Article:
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Results 1 to 4 of 4

Thread: CUC question

  1. Default CUC question


    0 Not allowed!
    I hope this isn't a really stupid question. I was told by the guy at a LFS (I know, always take their work with a grain of salt) that snails and hermit crabs don't contribute to your bio-load. This seemed a little counter intuitive since I would assume that if they eat they produce waste that needs to be filtered out. Yay or nay?

  2. Default


    0 Not allowed!
    I have often wandered the same thing. I assume that there generally small body size in combo with there ability to scavenge detritus from otherwise unreachable places makes them more of a help then a harm.

  3. #3

    Default


    0 Not allowed!
    I just think they have a smaller bio-load than compared to most fish. But they would contribute something to the biolaod. Maybe just not a lot.
    If you take your time to do the research FIRST, you can successfully set-up and keep ANY type of aquarium with ease.
    "Not using a quarantine tank is like playing Russian roulette. Nobody wins the game, some people just get to play longer than others." - Anthony Calfo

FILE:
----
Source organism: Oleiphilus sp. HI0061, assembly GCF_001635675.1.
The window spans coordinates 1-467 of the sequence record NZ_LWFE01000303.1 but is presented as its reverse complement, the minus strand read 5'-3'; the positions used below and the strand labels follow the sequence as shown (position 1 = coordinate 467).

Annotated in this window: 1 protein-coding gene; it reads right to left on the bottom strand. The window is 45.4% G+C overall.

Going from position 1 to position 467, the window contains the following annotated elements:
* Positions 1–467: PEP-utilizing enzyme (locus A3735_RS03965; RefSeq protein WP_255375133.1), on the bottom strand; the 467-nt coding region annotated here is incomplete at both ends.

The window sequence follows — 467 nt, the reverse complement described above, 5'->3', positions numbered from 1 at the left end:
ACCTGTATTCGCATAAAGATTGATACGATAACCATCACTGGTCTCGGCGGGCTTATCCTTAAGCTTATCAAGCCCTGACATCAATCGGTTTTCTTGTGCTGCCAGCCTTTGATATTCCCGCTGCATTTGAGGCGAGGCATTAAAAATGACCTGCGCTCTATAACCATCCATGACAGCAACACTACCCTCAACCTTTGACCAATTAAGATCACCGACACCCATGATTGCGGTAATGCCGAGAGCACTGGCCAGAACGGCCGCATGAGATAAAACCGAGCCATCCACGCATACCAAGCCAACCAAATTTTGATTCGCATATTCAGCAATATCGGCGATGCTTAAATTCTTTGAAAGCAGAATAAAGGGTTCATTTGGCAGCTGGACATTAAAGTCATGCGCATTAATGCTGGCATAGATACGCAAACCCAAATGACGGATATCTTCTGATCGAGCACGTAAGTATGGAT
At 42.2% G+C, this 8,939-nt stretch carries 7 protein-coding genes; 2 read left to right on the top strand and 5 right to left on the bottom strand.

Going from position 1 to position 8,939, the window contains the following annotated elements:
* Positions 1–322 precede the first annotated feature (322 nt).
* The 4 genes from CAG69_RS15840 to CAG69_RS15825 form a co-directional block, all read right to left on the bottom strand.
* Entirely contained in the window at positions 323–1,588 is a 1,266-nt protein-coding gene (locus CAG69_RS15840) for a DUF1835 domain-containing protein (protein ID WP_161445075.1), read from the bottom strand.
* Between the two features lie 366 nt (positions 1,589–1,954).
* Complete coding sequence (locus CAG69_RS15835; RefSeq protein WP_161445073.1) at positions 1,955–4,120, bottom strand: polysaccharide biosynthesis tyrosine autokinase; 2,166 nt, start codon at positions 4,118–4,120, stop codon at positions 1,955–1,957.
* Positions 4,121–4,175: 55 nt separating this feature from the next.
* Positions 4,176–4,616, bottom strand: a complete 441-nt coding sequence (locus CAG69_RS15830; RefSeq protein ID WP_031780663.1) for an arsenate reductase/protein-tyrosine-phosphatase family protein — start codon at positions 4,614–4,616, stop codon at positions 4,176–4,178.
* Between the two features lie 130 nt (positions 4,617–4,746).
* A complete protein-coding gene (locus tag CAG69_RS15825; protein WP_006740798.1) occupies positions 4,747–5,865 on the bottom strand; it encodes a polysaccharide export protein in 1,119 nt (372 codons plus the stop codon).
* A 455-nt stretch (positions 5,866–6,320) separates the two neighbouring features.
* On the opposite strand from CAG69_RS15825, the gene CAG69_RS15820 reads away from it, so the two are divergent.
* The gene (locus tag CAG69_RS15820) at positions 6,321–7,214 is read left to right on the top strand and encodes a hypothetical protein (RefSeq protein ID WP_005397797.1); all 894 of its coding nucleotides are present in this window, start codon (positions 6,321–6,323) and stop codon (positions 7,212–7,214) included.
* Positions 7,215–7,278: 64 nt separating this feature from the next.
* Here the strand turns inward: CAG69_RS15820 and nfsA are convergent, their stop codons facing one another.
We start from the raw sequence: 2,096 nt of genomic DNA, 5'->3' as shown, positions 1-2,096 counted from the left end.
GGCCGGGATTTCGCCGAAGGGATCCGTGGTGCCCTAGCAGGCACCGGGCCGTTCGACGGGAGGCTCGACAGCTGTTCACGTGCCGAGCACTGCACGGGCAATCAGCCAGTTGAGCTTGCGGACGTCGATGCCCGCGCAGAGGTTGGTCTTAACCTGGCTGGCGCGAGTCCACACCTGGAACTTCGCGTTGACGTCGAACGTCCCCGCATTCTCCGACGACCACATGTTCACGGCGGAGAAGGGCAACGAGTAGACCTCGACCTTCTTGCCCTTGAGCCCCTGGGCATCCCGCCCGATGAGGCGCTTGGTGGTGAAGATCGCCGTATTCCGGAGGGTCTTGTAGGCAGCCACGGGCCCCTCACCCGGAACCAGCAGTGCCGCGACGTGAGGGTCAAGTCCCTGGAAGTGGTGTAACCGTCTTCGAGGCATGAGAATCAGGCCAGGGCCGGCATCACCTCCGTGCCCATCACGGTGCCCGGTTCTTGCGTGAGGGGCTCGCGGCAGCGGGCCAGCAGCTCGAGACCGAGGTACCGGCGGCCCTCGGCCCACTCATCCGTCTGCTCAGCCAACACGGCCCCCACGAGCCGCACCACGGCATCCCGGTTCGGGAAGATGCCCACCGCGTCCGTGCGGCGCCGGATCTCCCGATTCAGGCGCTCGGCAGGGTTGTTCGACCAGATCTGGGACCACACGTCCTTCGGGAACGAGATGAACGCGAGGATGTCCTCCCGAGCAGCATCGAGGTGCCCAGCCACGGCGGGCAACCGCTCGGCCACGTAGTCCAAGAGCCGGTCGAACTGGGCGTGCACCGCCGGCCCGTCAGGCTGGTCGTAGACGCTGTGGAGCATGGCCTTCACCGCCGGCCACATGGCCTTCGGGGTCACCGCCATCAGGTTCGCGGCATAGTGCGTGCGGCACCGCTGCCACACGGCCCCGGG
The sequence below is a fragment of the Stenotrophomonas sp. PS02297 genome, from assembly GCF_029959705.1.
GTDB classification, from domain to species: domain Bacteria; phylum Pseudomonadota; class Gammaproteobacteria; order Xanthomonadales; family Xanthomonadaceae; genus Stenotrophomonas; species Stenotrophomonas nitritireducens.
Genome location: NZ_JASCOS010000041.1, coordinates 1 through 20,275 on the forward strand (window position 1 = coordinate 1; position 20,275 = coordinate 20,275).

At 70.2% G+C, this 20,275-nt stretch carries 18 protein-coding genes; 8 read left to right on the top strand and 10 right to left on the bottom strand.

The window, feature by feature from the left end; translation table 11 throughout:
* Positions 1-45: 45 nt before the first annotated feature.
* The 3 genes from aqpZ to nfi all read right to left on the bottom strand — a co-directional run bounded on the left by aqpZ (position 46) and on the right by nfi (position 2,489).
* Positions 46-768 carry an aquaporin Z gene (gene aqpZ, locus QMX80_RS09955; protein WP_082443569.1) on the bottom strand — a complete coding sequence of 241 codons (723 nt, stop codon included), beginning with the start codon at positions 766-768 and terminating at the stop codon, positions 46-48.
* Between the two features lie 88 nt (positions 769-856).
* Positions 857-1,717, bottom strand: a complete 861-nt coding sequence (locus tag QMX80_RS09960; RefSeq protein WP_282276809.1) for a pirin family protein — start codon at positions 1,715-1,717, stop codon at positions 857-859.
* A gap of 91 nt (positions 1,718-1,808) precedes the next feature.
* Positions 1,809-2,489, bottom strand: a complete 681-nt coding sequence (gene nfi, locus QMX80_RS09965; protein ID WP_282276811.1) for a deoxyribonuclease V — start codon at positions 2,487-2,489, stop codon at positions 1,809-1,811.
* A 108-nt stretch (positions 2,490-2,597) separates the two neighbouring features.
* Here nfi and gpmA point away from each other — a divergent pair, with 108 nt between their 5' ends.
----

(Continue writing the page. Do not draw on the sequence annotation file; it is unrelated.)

Fishless Cycle Cycling with Fish Marine Aquarium Info [URL="http://saltwater.aquaticcommunity.com/"]

  4. #4

    Default


    0 Not allowed!
    They'll contribute to your bioload. In fact, many of the larger snails I've kept (trochus and turban snails) produced more 'solid waste' than my three small fish.

    Micro-CUC such as pods and bristleworms will deal with the waste matter from most CUC, but even they produce waste themselves (which I've observed accumulating when viewing their tunnels that are up against the glass of the tank beneath the sand).

    From an ammonia-producing perspective, though, the bio-load 'foot print' of hermit crabs and snails quite small (unless, of course one of them dies in the tank).
    African cichlid and saltwater aquariums

    http://www.rowelab.com/AquaControlle...9&scope=last24

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